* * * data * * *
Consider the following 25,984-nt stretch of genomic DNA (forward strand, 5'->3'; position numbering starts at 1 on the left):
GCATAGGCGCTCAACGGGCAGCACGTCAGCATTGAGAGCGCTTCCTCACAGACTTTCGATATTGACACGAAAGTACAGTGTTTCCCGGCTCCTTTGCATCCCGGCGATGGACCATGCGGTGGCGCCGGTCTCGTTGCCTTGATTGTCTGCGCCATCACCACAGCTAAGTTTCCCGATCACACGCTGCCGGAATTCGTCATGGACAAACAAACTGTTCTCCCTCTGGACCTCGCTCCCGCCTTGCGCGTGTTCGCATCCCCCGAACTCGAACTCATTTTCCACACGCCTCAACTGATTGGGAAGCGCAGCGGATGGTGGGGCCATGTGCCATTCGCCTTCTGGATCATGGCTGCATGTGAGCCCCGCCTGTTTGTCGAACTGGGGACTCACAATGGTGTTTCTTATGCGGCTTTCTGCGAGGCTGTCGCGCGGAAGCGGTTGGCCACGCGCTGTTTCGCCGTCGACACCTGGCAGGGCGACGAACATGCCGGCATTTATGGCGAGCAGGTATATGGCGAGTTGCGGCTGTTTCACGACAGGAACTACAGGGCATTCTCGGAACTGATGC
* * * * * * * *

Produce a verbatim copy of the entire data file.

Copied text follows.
Consider the following 25,984-nt stretch of genomic DNA (forward strand, 5'->3'; position numbering starts at 1 on the left):
GCATAGGCGCTCAACGGGCAGCACGTCAGCATTGAGAGCGCTTCCTCACAGACTTTCGATATTGACACGAAAGTACAGTGTTTCCCGGCTCCTTTGCATCCCGGCGATGGACCATGCGGTGGCGCCGGTCTCGTTGCCTTGATTGTCTGCGCCATCACCACAGCTAAGTTTCCCGATCACACGCTGCCGGAATTCGTCATGGACAAACAAACTGTTCTCCCTCTGGACCTCGCTCCCGCCTTGCGCGTGTTCGCATCCCCCGAACTCGAACTCATTTTCCACACGCCTCAACTGATTGGGAAGCGCAGCGGATGGTGGGGCCATGTGCCATTCGCCTTCTGGATCATGGCTGCATGTGAGCCCCGCCTGTTTGTCGAACTGGGGACTCACAATGGTGTTTCTTATGCGGCTTTCTGCGAGGCTGTCGCGCGGAAGCGGTTGGCCACGCGCTGTTTCGCCGTCGACACCTGGCAGGGCGACGAACATGCCGGCATTTATGGCGAGCAGGTATATGGCGAGTTGCGGCTGTTTCACGACAGGAACTACAGGGCATTCTCGGAACTGATGC